There are many aphasias, the main we hear/read are Broca's and Wernicke's...the expressive and receptive... Broca's relates to the frontal lobe area; Wernicke's to temporal lobe (and, the CN VIII vestibulocochlear nerve) for what is "heard" and transmitted to thinking/memory, etc.

I have in my records: receptive, expressive, global, anomia, alexia, and dysnomia (sp? - may be dysphasia?) and, there are another half a dozen or more terms/types on-line... they all relate to slightly diff locations in the brain (neighbors) One of them refers to reading/writing vs hearing / conversing, and so much more.

Re: reading/comprehension somehow got started in vision therapy, and, helped writing and memory (slowly) I - could -have - read- each - word...but not able to turn around and tell you what I read or what it meant. When one word would 'catch' old memory (vice versa?), I would save the article (yet clearing squalor.) My humor is that it is now my pre-estate cleaning...and, I am yet so slow.

All so times I "see" a word floating in my brain and cannot bring it to speech; other times I say a wrong word; i.e. during a snow, told a friend that a rabbit was at top of street was a crow; this word popped out; did not float in my brain unable to get to speech. It's so frustrating; sometimes when typing, an odd, unrelated word, will be typed in.

Worse, on a fatigue day, it can all slip backwards...

I think the aphasias are not being addressed well for many of us.

Wishing you a great weekend...

As far as I know my wife has not been specifically tested for aphasia. I am a school teacher and have some small training with recognizing behaviors. She has some noun aphasia, unable to say the word for a thing. More troubling is that she often jumps from one subject to the next in mid sentence. I try to listen very hard but am sometimes left confused as to what she is talking about. This is all on the expressive side. Although she has trouble learning new things if I write it out and we go over it several times she gets it. This seems more short term to long term memory than aphasia. I don't expect to be able to 'fix' her difficulties. I just need some tools to cope with it and help her compensate for it.

it seems to me you are helping more than you'll ever know- you sound super supportive and caring and it shows in that he is happy and positive,also i think you can help you by not "beating yourself up"i think your already doing a great job-this is not easy,we learn as we go.Maybe try to accentuate the positives like his driving ability and the fact he has gone back to work,you don't realize how much you;ve been blessed-he's only 1 year,the reading & writing will get better- iam living proof-i am almost 3 years & can't drive or work-I'm not complaining,i thank God every day for the little things i can now do like tie my shoes & dress,a year ago i wouldn't be up at midnight typing!reading is still very annoying since i cant see the left side & i lose which line i;m on,please don't lose faith-God is with us,the surgeon told my family my best case scenario is a nursing home for the rest of my life-he was wrong.fear & self doubt are the enemy We shall overcome-Good luck &may God Bless you and yours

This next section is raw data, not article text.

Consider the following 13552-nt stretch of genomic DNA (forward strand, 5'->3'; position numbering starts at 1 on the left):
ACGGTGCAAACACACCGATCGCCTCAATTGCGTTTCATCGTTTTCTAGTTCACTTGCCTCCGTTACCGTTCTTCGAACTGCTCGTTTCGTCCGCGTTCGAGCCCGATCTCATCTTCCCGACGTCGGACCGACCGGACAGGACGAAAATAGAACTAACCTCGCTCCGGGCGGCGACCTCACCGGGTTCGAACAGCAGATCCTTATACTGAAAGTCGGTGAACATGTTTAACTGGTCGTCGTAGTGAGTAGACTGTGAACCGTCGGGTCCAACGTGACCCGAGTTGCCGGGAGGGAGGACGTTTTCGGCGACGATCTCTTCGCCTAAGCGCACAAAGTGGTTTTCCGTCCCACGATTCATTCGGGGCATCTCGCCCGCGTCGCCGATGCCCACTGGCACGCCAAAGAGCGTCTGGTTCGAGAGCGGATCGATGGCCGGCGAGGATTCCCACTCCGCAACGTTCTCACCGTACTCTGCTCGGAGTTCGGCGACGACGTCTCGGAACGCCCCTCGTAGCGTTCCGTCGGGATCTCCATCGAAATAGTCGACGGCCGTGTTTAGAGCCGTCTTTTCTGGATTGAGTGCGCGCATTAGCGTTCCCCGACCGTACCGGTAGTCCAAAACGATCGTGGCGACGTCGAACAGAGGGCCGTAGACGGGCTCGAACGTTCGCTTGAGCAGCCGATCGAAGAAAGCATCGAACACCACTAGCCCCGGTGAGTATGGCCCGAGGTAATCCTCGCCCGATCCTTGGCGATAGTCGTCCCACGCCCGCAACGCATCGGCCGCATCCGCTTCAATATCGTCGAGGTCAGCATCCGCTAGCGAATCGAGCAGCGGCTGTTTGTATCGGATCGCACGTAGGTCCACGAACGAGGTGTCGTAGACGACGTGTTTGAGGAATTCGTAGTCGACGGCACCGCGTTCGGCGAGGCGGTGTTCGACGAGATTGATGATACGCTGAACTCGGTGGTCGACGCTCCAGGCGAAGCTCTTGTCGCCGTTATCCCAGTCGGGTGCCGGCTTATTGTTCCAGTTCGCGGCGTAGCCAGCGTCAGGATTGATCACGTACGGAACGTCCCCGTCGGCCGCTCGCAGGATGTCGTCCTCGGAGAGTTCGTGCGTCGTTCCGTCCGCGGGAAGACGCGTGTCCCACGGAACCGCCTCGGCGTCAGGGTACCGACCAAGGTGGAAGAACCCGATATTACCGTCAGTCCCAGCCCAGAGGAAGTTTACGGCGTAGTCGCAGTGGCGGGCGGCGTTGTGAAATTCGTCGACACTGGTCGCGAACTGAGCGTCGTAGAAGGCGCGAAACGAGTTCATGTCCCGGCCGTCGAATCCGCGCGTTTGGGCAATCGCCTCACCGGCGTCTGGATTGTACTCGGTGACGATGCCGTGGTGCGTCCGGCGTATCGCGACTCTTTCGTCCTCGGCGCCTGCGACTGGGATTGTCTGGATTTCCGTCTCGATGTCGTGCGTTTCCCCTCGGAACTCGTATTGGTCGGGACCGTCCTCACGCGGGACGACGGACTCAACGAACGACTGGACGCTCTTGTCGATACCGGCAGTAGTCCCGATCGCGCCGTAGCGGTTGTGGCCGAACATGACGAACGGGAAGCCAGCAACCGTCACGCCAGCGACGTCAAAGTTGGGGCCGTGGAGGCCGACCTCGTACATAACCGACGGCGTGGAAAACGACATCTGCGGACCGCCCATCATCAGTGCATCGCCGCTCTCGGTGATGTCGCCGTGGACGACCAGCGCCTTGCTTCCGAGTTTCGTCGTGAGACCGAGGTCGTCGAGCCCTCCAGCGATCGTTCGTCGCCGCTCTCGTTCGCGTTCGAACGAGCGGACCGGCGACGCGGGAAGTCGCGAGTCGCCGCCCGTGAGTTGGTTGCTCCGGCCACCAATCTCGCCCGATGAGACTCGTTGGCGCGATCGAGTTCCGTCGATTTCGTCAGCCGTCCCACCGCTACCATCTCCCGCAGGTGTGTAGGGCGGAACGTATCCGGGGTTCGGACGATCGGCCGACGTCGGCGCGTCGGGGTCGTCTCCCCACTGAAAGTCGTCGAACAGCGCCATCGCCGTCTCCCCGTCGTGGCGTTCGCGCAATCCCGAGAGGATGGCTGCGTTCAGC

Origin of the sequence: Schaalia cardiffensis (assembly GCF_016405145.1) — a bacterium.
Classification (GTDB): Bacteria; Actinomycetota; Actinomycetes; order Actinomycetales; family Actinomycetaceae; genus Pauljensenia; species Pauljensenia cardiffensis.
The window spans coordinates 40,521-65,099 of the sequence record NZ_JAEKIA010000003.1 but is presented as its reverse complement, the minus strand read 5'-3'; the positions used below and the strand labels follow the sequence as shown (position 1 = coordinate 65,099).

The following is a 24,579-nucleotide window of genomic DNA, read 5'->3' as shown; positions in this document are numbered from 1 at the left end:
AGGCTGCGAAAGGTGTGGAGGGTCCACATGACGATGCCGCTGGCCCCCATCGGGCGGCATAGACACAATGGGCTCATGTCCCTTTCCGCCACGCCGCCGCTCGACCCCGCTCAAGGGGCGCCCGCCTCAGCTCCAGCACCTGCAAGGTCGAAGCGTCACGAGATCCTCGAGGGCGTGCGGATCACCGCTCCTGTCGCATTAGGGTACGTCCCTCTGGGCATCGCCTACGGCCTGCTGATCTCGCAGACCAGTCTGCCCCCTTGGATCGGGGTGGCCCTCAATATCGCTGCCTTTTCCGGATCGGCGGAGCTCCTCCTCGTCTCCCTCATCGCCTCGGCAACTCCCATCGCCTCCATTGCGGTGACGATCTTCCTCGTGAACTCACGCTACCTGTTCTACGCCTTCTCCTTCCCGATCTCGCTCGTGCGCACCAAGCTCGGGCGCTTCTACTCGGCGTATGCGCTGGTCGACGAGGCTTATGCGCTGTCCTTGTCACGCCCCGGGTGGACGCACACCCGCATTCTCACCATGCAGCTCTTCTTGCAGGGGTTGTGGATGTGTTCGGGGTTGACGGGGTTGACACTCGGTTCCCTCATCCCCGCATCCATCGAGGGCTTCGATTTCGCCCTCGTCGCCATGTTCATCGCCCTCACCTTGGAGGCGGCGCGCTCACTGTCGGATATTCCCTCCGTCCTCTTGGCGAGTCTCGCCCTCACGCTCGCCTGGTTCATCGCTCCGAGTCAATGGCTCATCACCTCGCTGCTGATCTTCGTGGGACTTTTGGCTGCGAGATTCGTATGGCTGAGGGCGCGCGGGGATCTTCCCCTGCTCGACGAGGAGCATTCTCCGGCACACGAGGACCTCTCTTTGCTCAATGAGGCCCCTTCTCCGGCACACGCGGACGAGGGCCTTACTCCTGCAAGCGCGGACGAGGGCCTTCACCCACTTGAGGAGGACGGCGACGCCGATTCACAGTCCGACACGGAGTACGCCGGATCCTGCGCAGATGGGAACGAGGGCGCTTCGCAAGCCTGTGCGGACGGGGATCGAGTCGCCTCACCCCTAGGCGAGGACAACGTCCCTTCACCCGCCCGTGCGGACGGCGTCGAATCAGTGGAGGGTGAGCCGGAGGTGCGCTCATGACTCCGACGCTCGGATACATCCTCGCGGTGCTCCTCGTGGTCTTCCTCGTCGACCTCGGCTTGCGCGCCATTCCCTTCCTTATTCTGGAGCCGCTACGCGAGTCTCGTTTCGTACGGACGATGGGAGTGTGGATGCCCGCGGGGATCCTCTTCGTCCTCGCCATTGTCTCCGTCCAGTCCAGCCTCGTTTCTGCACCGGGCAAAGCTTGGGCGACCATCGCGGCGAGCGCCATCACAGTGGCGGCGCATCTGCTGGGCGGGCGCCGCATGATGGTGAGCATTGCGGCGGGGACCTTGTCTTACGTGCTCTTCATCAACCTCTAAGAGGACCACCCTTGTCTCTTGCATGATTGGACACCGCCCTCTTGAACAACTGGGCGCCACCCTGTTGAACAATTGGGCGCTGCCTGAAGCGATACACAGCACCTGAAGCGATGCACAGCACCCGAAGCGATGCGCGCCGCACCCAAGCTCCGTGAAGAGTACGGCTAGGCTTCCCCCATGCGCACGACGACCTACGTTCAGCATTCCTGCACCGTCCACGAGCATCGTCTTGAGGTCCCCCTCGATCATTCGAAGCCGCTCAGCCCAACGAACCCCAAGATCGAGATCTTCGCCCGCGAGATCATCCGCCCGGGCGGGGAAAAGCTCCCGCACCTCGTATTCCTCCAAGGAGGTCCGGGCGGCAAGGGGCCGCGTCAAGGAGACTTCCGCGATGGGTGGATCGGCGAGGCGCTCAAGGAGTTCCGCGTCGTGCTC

You, Ed and many others have been so great in supporting/leading spouses, family.

What keeps surprising me is that the neuros and PCPs have not recommended the testing and potential therapies. Besides the potential for the patient, it could have so many advantages for all you supporters...from hubby to a salaried caregiver.

I would not expect you or others to' 'fix' something, but I pray you all ask the docs about the potentials. And, perhaps it will open more doors for others on the testing and therapies.

Ok as far as doctors... I met my wife a couple years after her aneurysm and don't know all the details. She had a great surgeon but I don't think she got a lot of after care beyond the physical recovering from surgery stuff. When I met her she was not under any doctor's care for her aneurysm and she has not been since. I am currently an unemployed school teacher and we have no insurance so I can't see seeking out a top neurologist or psychologist at this point. She did go through a state rehab evaluation about 8 years ago. She was very upset by it and the rehab folks had nothing to offer her once we finished. Had she needed to learn basic self care skills, yes, but higher level skills, no. I was hoping in coming here someone might have encounter similar problems and have helpful advise as to how they dealt with them.

Thank you, Pat.


Hi There,

It is hard to imagine (know it is true in present economy) teachers being unemployed; then so many survivors who struggle for disability. I do not know the State Rehab test; do know Social Security disablity test...

Please, stay in touch w/Ed here, and go onto the group (name blanking on term) for spouses / familiy members.

Also, check your area for a local group; those sponsored by BAF; check into any local stroke group, a TBI group...because brain injury is brain does not have to be from sports, MVAs, other injuries. At our local group, spouses/family do accompany survivors; not all, some.

There are two other orgs like BAF; TAAF (in CA) and another named after a sports hero (cannot say if player or coach). May want to check our group sites for all that may help you...

Prayers and wishes for you and your wife for best available to you. It is highly important for spouses / family to take care of themselves, their health, too.